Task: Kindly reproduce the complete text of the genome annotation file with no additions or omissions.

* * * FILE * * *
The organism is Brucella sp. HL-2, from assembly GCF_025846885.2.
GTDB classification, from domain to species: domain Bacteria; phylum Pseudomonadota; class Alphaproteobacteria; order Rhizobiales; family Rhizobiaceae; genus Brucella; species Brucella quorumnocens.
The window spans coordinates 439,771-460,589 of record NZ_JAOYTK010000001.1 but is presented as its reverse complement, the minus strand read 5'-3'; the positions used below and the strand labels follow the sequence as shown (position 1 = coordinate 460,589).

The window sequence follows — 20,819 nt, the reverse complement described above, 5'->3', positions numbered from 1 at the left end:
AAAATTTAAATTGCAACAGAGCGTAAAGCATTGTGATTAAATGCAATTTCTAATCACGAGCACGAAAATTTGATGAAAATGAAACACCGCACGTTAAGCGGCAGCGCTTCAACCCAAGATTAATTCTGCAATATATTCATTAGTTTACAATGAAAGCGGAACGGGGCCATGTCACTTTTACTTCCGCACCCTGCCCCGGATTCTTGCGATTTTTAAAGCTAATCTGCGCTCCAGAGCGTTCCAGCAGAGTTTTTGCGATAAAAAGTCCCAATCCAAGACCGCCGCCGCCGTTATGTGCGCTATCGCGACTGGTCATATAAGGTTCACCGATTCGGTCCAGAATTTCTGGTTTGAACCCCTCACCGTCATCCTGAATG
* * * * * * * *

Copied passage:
The organism is Brucella sp. HL-2, from assembly GCF_025846885.2.
GTDB classification, from domain to species: domain Bacteria; phylum Pseudomonadota; class Alphaproteobacteria; order Rhizobiales; family Rhizobiaceae; genus Brucella; species Brucella quorumnocens.
The window spans coordinates 439,771-460,589 of record NZ_JAOYTK010000001.1 but is presented as its reverse complement, the minus strand read 5'-3'; the positions used below and the strand labels follow the sequence as shown (position 1 = coordinate 460,589).

The window sequence follows — 20,819 nt, the reverse complement described above, 5'->3', positions numbered from 1 at the left end:
AAAATTTAAATTGCAACAGAGCGTAAAGCATTGTGATTAAATGCAATTTCTAATCACGAGCACGAAAATTTGATGAAAATGAAACACCGCACGTTAAGCGGCAGCGCTTCAACCCAAGATTAATTCTGCAATATATTCATTAGTTTACAATGAAAGCGGAACGGGGCCATGTCACTTTTACTTCCGCACCCTGCCCCGGATTCTTGCGATTTTTAAAGCTAATCTGCGCTCCAGAGCGTTCCAGCAGAGTTTTTGCGATAAAAAGTCCCAATCCAAGACCGCCGCCGCCGTTATGTGCGCTATCGCGACTGGTCATATAAGGTTCACCGATTCGGTCCAGAATTTCTGGTTTGAACCCCTCACCGTCATCCTGAATG